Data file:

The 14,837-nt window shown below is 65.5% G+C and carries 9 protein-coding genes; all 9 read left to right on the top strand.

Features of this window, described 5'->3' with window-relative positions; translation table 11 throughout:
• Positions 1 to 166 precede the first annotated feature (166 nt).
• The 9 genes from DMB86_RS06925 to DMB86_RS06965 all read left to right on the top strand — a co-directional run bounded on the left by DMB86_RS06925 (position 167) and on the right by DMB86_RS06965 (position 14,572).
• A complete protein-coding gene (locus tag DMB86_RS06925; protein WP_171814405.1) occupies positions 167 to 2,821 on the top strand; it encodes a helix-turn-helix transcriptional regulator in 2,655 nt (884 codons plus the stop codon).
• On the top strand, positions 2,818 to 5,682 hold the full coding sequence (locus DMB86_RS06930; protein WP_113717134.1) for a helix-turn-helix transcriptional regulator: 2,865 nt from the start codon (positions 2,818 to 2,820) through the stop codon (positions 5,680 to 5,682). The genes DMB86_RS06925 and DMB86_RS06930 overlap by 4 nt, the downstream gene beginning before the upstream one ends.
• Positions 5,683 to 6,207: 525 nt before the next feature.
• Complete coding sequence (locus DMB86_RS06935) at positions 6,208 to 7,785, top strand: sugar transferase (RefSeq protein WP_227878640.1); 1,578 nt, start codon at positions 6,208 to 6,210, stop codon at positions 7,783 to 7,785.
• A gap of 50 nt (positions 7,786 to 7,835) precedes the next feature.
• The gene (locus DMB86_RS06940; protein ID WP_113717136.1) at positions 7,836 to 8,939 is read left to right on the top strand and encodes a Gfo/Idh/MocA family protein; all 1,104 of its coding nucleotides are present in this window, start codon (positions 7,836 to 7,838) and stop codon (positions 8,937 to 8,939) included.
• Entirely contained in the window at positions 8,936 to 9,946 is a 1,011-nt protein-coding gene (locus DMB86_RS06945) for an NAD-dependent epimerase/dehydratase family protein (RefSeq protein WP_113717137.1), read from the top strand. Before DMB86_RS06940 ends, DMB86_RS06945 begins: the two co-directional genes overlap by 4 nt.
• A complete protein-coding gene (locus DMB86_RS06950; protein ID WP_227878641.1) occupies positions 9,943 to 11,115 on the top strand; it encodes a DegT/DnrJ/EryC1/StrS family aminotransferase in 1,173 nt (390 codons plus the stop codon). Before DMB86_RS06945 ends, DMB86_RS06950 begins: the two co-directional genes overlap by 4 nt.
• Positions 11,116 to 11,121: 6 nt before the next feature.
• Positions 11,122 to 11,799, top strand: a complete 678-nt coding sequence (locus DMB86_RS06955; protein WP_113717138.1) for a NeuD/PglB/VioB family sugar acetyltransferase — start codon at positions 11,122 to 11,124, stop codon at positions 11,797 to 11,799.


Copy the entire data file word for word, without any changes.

The 14,837-nt window shown below is 65.5% G+C and carries 9 protein-coding genes; all 9 read left to right on the top strand.

Features of this window, described 5'->3' with window-relative positions; translation table 11 throughout:
• Positions 1 to 166 precede the first annotated feature (166 nt).
• The 9 genes from DMB86_RS06925 to DMB86_RS06965 all read left to right on the top strand — a co-directional run bounded on the left by DMB86_RS06925 (position 167) and on the right by DMB86_RS06965 (position 14,572).
• A complete protein-coding gene (locus tag DMB86_RS06925; protein WP_171814405.1) occupies positions 167 to 2,821 on the top strand; it encodes a helix-turn-helix transcriptional regulator in 2,655 nt (884 codons plus the stop codon).
• On the top strand, positions 2,818 to 5,682 hold the full coding sequence (locus DMB86_RS06930; protein WP_113717134.1) for a helix-turn-helix transcriptional regulator: 2,865 nt from the start codon (positions 2,818 to 2,820) through the stop codon (positions 5,680 to 5,682). The genes DMB86_RS06925 and DMB86_RS06930 overlap by 4 nt, the downstream gene beginning before the upstream one ends.
• Positions 5,683 to 6,207: 525 nt before the next feature.
• Complete coding sequence (locus DMB86_RS06935) at positions 6,208 to 7,785, top strand: sugar transferase (RefSeq protein WP_227878640.1); 1,578 nt, start codon at positions 6,208 to 6,210, stop codon at positions 7,783 to 7,785.
• A gap of 50 nt (positions 7,786 to 7,835) precedes the next feature.
• The gene (locus DMB86_RS06940; protein ID WP_113717136.1) at positions 7,836 to 8,939 is read left to right on the top strand and encodes a Gfo/Idh/MocA family protein; all 1,104 of its coding nucleotides are present in this window, start codon (positions 7,836 to 7,838) and stop codon (positions 8,937 to 8,939) included.
• Entirely contained in the window at positions 8,936 to 9,946 is a 1,011-nt protein-coding gene (locus DMB86_RS06945) for an NAD-dependent epimerase/dehydratase family protein (RefSeq protein WP_113717137.1), read from the top strand. Before DMB86_RS06940 ends, DMB86_RS06945 begins: the two co-directional genes overlap by 4 nt.
• A complete protein-coding gene (locus DMB86_RS06950; protein ID WP_227878641.1) occupies positions 9,943 to 11,115 on the top strand; it encodes a DegT/DnrJ/EryC1/StrS family aminotransferase in 1,173 nt (390 codons plus the stop codon). Before DMB86_RS06945 ends, DMB86_RS06950 begins: the two co-directional genes overlap by 4 nt.
• Positions 11,116 to 11,121: 6 nt before the next feature.
• Positions 11,122 to 11,799, top strand: a complete 678-nt coding sequence (locus DMB86_RS06955; protein WP_113717138.1) for a NeuD/PglB/VioB family sugar acetyltransferase — start codon at positions 11,122 to 11,124, stop codon at positions 11,797 to 11,799.